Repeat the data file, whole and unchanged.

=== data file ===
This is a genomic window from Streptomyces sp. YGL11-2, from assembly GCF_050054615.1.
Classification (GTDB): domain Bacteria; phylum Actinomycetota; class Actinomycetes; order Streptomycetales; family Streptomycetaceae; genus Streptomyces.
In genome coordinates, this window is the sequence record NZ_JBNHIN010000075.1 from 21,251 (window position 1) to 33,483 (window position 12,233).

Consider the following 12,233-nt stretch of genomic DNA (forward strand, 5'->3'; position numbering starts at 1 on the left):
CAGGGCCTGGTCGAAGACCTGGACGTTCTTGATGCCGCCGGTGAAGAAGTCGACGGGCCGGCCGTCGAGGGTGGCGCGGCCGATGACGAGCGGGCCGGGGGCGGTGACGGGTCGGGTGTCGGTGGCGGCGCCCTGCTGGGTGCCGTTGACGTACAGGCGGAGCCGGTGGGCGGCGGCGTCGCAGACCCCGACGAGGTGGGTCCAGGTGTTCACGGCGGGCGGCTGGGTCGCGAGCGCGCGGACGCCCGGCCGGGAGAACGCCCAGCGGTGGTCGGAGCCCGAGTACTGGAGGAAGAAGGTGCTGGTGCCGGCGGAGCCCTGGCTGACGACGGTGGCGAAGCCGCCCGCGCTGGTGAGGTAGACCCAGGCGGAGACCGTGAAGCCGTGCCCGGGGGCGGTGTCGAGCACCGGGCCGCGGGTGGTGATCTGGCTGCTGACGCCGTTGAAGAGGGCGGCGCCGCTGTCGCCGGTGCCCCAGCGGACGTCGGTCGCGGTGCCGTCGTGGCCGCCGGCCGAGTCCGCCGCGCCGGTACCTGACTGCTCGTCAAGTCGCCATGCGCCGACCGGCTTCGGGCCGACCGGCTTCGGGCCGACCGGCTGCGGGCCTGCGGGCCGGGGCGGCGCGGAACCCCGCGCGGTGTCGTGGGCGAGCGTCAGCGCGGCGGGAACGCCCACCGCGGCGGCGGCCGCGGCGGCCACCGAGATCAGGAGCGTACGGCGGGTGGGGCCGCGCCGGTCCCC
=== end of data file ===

This is a genomic window from Streptomyces sp. YGL11-2, from assembly GCF_050054615.1.
Classification (GTDB): domain Bacteria; phylum Actinomycetota; class Actinomycetes; order Streptomycetales; family Streptomycetaceae; genus Streptomyces.
In genome coordinates, this window is the sequence record NZ_JBNHIN010000075.1 from 21,251 (window position 1) to 33,483 (window position 12,233).

Consider the following 12,233-nt stretch of genomic DNA (forward strand, 5'->3'; position numbering starts at 1 on the left):
CAGGGCCTGGTCGAAGACCTGGACGTTCTTGATGCCGCCGGTGAAGAAGTCGACGGGCCGGCCGTCGAGGGTGGCGCGGCCGATGACGAGCGGGCCGGGGGCGGTGACGGGTCGGGTGTCGGTGGCGGCGCCCTGCTGGGTGCCGTTGACGTACAGGCGGAGCCGGTGGGCGGCGGCGTCGCAGACCCCGACGAGGTGGGTCCAGGTGTTCACGGCGGGCGGCTGGGTCGCGAGCGCGCGGACGCCCGGCCGGGAGAACGCCCAGCGGTGGTCGGAGCCCGAGTACTGGAGGAAGAAGGTGCTGGTGCCGGCGGAGCCCTGGCTGACGACGGTGGCGAAGCCGCCCGCGCTGGTGAGGTAGACCCAGGCGGAGACCGTGAAGCCGTGCCCGGGGGCGGTGTCGAGCACCGGGCCGCGGGTGGTGATCTGGCTGCTGACGCCGTTGAAGAGGGCGGCGCCGCTGTCGCCGGTGCCCCAGCGGACGTCGGTCGCGGTGCCGTCGTGGCCGCCGGCCGAGTCCGCCGCGCCGGTACCTGACTGCTCGTCAAGTCGCCATGCGCCGACCGGCTTCGGGCCGACCGGCTTCGGGCCGACCGGCTGCGGGCCTGCGGGCCGGGGCGGCGCGGAACCCCGCGCGGTGTCGTGGGCGAGCGTCAGCGCGGCGGGAACGCCCACCGCGGCGGCGGCCGCGGCGGCCACCGAGATCAGGAGCGTACGGCGGGTGGGGCCGCGCCGGTCCCC